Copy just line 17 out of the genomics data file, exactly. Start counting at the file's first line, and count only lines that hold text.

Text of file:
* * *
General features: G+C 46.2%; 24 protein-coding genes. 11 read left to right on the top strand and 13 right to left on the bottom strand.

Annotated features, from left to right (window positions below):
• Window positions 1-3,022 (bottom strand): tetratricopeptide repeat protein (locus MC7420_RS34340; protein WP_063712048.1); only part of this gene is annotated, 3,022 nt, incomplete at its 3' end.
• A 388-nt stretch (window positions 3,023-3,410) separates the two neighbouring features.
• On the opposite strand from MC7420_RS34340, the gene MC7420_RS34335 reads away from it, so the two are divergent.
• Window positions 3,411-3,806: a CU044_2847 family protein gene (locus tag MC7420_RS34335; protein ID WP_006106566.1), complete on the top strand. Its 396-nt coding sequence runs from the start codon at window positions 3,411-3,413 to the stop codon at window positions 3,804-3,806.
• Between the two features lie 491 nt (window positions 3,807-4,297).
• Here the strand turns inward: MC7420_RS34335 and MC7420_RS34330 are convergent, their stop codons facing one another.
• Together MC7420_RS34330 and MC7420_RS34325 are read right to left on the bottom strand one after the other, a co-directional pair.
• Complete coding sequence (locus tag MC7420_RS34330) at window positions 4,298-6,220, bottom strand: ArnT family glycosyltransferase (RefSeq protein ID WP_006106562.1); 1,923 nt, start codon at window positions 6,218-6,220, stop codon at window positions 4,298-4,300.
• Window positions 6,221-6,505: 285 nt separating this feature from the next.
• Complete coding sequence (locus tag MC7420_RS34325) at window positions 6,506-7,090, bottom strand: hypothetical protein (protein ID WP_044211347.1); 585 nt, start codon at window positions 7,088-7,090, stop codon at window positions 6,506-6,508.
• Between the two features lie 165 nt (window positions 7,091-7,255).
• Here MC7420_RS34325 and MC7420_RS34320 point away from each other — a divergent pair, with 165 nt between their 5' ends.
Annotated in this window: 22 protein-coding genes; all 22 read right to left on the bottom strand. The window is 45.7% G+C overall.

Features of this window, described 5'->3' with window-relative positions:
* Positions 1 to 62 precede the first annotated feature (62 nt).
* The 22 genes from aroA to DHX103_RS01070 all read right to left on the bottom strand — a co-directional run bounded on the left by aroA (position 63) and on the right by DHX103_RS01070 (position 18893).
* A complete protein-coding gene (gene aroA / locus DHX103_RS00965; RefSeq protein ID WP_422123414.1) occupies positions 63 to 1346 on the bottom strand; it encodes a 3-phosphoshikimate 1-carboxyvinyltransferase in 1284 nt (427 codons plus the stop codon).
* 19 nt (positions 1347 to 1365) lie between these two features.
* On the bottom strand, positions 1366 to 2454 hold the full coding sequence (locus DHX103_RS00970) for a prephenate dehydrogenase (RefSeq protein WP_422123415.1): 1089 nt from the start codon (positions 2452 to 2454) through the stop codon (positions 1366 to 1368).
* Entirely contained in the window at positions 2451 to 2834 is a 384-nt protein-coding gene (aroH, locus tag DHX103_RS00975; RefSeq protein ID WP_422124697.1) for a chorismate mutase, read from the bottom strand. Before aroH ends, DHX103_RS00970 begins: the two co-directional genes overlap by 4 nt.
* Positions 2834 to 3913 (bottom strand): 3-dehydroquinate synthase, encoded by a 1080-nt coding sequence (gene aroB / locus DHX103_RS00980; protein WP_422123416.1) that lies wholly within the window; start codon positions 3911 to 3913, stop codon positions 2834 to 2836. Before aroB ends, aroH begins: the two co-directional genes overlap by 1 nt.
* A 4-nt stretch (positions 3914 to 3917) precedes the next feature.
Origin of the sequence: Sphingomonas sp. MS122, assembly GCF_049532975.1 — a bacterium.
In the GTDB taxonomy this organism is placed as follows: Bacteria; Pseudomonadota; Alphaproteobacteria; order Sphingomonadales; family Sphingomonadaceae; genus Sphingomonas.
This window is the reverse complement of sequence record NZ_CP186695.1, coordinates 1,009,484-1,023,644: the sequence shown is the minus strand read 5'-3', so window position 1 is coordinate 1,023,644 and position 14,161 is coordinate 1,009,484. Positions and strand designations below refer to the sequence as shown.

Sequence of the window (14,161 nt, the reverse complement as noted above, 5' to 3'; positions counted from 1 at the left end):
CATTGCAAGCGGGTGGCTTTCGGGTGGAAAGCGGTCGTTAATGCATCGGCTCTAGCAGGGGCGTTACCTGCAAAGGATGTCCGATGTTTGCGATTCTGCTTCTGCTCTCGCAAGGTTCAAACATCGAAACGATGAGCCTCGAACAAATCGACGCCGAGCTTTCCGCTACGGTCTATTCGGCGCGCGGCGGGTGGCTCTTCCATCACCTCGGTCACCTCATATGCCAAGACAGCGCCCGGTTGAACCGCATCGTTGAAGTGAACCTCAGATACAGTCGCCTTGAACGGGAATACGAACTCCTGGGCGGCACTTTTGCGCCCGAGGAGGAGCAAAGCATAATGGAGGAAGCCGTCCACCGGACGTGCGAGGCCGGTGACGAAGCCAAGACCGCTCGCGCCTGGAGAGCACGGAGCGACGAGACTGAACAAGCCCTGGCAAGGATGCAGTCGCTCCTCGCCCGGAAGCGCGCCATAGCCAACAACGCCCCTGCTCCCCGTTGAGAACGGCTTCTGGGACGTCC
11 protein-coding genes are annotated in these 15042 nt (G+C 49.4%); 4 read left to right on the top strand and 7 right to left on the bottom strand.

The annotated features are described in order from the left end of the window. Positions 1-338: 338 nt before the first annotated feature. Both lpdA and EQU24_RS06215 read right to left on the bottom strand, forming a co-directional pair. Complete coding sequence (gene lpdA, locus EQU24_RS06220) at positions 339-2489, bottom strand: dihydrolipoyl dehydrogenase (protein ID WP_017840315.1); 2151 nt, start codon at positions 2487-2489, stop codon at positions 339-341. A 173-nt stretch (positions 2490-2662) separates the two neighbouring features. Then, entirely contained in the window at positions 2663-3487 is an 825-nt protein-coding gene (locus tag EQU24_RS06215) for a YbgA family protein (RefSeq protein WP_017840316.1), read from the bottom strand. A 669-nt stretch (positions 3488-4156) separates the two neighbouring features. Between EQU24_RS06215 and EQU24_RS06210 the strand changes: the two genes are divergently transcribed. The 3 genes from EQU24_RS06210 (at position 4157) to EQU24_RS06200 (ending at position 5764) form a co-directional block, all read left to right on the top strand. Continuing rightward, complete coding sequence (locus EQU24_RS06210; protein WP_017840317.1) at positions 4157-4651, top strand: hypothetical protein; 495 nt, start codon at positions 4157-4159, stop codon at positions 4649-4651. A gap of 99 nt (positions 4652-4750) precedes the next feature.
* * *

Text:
* Positions 1 to 62 precede the first annotated feature (62 nt).